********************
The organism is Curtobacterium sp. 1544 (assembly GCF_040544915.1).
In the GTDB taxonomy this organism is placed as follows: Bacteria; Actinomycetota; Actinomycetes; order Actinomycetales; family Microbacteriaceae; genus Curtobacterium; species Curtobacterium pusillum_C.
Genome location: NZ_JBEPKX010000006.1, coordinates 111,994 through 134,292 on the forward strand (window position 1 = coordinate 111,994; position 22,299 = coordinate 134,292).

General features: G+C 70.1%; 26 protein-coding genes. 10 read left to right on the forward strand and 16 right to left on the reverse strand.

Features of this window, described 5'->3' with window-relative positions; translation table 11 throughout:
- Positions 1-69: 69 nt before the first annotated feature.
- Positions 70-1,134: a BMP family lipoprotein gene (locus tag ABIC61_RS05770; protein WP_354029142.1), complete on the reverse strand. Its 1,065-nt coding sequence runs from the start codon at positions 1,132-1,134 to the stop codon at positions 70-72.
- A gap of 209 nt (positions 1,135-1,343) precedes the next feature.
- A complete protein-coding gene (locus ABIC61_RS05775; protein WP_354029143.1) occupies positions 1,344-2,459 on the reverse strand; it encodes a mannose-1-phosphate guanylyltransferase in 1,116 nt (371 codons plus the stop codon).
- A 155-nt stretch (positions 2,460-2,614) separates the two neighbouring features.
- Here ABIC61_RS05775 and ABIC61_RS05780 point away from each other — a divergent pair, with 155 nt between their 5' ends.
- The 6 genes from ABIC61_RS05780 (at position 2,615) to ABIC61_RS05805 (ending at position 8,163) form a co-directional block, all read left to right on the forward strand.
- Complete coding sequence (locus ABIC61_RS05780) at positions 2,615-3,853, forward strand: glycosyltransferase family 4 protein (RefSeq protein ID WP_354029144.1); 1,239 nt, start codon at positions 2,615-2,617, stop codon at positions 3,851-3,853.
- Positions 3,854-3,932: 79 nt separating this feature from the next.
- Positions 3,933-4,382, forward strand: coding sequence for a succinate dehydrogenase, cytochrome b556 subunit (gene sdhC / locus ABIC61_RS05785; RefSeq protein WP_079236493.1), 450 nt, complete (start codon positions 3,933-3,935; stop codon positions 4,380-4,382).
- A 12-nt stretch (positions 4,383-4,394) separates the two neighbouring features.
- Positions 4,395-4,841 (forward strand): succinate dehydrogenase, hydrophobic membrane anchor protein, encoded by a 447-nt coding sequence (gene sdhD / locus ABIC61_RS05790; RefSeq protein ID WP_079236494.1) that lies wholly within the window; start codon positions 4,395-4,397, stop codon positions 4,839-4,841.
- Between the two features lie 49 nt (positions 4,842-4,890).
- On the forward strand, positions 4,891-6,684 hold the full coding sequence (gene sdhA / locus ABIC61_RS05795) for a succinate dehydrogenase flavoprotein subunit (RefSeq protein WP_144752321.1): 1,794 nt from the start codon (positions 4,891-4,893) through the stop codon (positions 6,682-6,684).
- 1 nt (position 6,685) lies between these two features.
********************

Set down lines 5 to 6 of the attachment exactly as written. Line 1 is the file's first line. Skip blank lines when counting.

Features of this window, described 5'->3' with window-relative positions; translation table 11 throughout:
- Positions 1-69: 69 nt before the first annotated feature.